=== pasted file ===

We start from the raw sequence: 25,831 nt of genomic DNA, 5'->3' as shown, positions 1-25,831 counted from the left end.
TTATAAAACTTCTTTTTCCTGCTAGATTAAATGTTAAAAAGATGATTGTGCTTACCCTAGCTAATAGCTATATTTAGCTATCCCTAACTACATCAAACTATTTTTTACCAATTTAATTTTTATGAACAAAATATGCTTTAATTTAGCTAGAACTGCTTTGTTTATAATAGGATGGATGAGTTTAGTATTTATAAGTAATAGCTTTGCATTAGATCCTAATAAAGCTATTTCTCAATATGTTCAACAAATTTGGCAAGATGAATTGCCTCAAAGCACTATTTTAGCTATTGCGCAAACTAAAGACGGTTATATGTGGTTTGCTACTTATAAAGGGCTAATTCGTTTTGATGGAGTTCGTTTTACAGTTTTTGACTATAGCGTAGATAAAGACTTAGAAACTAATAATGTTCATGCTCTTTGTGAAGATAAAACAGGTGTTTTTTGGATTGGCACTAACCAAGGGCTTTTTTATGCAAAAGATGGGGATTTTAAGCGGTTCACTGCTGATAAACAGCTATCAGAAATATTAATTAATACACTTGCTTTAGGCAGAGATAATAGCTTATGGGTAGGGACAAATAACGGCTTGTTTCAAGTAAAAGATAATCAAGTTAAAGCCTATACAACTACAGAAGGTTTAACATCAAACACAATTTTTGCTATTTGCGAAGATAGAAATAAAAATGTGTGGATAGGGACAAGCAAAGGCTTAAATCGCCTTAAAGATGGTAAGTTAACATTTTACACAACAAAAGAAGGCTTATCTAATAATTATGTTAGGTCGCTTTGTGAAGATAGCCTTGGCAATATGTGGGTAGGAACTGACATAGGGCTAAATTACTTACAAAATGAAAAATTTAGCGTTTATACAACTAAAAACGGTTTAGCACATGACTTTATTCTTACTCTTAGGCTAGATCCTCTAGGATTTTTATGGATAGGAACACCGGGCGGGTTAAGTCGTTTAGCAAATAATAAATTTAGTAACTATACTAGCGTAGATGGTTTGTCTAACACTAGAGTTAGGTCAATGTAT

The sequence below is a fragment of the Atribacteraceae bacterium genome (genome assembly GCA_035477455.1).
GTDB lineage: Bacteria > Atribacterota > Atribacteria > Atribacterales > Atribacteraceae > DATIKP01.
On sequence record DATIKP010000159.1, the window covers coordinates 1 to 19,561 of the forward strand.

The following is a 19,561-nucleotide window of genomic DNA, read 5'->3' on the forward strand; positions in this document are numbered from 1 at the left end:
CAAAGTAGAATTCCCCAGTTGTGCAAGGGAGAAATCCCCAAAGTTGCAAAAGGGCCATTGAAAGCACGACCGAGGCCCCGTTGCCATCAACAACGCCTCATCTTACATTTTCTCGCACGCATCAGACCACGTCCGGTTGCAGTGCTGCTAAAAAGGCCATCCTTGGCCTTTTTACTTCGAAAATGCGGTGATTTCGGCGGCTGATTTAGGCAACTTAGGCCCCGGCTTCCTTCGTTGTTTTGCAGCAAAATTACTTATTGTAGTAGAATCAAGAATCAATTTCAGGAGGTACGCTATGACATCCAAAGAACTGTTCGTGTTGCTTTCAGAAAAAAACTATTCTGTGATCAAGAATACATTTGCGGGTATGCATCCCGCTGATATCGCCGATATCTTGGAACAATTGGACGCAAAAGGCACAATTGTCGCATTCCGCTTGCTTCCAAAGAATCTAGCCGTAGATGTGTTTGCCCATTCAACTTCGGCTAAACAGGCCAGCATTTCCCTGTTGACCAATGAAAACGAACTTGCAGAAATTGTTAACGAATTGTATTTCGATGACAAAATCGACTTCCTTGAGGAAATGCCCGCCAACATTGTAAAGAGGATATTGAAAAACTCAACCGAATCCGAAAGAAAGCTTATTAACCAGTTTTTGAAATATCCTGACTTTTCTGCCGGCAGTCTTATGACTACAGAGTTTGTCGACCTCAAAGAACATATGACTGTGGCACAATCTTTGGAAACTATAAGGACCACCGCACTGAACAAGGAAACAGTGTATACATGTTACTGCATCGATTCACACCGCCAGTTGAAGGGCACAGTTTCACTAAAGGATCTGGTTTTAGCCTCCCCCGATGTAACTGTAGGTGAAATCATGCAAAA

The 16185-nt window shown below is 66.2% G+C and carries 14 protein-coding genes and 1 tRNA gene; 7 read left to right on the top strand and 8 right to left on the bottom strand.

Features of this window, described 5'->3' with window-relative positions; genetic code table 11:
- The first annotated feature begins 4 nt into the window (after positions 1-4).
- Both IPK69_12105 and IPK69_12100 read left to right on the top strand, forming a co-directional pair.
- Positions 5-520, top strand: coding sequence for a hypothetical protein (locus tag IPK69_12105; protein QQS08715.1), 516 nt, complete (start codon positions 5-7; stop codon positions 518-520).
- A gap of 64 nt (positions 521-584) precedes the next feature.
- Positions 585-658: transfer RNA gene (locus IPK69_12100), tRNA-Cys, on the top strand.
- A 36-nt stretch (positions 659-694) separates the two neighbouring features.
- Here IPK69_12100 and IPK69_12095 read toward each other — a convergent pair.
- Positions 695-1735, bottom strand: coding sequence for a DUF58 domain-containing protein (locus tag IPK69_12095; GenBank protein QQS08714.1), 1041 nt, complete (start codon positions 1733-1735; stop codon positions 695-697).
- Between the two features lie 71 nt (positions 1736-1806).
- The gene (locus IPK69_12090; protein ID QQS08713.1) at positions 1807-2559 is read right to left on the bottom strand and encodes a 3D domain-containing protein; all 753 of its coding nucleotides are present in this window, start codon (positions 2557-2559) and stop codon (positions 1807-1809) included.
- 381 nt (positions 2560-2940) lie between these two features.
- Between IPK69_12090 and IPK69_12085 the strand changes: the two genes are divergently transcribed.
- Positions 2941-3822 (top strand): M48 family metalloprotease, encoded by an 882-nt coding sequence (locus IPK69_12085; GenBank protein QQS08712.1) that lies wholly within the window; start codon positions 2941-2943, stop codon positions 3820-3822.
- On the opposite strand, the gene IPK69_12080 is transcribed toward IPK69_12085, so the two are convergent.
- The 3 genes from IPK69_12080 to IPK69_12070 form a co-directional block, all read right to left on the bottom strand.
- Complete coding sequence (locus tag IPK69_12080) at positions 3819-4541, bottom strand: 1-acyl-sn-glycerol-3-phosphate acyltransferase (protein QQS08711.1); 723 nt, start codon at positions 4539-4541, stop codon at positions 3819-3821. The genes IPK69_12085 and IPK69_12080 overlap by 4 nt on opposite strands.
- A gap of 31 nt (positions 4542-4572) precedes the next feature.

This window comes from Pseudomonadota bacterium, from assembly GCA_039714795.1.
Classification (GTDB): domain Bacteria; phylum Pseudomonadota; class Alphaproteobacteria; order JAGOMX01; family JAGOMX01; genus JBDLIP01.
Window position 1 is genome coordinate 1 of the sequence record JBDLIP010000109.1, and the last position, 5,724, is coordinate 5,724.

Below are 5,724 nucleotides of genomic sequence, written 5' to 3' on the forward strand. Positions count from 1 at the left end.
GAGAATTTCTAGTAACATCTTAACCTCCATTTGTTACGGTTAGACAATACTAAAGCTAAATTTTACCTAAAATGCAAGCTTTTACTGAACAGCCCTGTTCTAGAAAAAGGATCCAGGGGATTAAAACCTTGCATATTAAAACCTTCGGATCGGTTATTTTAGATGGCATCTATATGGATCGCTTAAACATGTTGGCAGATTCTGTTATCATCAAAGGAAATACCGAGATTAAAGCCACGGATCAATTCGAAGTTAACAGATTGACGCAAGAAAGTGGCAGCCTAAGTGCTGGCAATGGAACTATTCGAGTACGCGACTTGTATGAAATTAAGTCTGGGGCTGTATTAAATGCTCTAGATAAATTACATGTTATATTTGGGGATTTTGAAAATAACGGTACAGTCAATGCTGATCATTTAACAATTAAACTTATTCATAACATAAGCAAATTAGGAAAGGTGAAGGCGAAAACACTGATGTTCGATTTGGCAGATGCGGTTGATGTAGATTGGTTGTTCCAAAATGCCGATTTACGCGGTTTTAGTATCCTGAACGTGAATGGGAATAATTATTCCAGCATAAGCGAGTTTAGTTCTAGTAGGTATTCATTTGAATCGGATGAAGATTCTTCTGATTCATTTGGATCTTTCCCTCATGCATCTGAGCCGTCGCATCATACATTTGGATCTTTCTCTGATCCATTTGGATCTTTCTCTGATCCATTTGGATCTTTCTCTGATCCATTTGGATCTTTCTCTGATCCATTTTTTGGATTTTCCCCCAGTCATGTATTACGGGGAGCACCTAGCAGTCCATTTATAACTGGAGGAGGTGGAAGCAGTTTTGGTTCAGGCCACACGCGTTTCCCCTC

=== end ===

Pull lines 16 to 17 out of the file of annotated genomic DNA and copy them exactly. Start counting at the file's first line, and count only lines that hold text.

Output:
- Here IPK69_12100 and IPK69_12095 read toward each other — a convergent pair.
- Positions 695-1735, bottom strand: coding sequence for a DUF58 domain-containing protein (locus tag IPK69_12095; GenBank protein QQS08714.1), 1041 nt, complete (start codon positions 1733-1735; stop codon positions 695-697).